Choosing your next birth setting and care provider carefully can help you to feel empowered and in control. Many women who experience trauma describe a sense of overwhelming powerlessness; this can be addressed by having the right support.

Your care provider should view you as the decision maker, and make sure you have all the information you need to make informed choices about your baby’s birth.

Often women who have had a traumatic hospital birth feel home birth would be a better option next time. It’s important to remember to have a plan for transfer to hospital in case it is needed, so you don’t feel as though events are spiralling out of your control.

#6: Hire A Doula

Doulas are women who are experienced in birth support, and understand how important it is for you to have a positive birth experience. A doula will provide you with one to one support, help you debrief, create your birth plan with you, and be there for you on the day of your labour.

Partners can benefit from the support of a doula as well, especially if they are unsure how to help, or have also suffered trauma from the previous birth experience.

#7. Understand Birth

How trauma is triggered during birth depends very much on the individual person and the situation she is in. How women feel about their birth outcomes can depend on how empowered they feel to make the best possible choices during labour.

Learn about birth and how it unfolds as a natural process. This will give you the confidence to create your birth space and choose your birth team wisely. It will help you work on the link between your mind and body, which has a powerful impact on how you labour.

#8: Make A Birth Plan

Often women are told birth plans are a nice idea but in reality have little value because you can’t plan birth. Yes, things can change, and you might not get the birth you hoped for, but a birth plan isn’t a rigid idea which you refuse to deviate from.

Many women are nervous about their perceived lack of control during birth. A birth plan can provide a well thought out map of how you would like to birth your baby, so you can make informed decisions each step of the way. You don’t need to head into labour feeling scared and out of control; your birth plan will help you to redefine your role as a birthing woman and the key decision maker regarding your care.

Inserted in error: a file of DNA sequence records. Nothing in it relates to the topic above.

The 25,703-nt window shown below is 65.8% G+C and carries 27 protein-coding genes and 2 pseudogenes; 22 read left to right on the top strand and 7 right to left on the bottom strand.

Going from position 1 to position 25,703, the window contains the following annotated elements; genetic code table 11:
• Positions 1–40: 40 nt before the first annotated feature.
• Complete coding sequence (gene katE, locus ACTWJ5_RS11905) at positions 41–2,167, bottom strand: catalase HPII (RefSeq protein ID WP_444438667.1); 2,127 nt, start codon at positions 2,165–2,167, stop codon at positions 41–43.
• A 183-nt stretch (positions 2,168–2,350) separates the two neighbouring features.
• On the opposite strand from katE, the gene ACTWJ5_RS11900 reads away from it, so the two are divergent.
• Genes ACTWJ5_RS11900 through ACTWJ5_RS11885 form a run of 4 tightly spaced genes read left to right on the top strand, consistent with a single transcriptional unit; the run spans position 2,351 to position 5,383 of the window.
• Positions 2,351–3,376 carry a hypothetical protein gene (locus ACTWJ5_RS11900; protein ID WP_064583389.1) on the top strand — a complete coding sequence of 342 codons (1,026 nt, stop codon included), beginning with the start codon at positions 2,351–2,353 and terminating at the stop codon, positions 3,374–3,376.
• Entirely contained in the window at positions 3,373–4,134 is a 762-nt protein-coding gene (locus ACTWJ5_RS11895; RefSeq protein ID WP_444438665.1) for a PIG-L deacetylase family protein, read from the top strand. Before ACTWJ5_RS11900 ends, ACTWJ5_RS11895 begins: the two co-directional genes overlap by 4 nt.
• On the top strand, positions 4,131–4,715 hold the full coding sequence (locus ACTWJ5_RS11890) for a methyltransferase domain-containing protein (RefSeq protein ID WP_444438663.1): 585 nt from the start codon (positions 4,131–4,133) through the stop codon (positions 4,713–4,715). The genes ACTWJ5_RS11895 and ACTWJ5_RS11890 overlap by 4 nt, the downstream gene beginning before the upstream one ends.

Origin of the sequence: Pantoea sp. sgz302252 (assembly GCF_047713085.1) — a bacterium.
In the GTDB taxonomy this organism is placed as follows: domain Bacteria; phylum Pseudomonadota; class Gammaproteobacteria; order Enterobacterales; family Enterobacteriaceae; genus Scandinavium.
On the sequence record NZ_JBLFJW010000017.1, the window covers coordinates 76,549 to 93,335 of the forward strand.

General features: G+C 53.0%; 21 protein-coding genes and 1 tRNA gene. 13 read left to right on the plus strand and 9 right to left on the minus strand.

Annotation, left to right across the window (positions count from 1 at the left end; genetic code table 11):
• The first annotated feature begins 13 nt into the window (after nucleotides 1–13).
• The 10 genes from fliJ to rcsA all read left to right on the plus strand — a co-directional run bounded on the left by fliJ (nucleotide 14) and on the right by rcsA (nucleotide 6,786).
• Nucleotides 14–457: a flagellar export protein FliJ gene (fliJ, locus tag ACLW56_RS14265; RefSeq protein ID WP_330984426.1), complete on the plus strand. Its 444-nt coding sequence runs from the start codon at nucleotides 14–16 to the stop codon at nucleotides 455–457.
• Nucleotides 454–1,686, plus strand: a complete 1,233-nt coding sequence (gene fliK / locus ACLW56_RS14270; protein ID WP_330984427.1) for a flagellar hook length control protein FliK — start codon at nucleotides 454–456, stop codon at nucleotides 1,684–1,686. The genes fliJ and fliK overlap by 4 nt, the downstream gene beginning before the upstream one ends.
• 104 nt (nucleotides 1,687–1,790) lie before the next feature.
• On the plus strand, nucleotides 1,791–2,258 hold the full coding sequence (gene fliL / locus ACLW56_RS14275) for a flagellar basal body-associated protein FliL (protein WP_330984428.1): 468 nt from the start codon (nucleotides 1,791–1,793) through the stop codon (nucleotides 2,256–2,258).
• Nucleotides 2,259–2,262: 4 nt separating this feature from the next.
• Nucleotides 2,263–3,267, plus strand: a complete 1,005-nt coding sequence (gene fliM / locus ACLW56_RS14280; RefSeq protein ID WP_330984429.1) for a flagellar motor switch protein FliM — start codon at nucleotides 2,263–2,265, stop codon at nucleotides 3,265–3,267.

#9: Connect With Your Care Provider

Create a supportive birth team by talking to your doctor or midwife about your previous traumatic birth experience. Let them know how you felt about the birth and why having a positive birth this time is important to you.

If you feel your care provider doesn’t take your concerns seriously, or tells you a healthy baby is all that matters, take that as a cue this is not the right person to support you through your next birth. Trust in your care provider is important, but remember you don’t have to hand over all the responsibility.

#10: Crisis Point

During labour, it is common for women to hit a crisis of confidence, believing they can’t go on and have their baby. This can happen because of buried fears or past experiences, or right before a woman digs deep and finds her power to keep going.

Towards the end of their pregnancy, women who have experienced birth trauma are very likely to start feeling anxious about giving birth. This can be carried into labour, and it’s important to know you might feel anxiety and doubt, but it doesn’t mean you will have the same experience over again.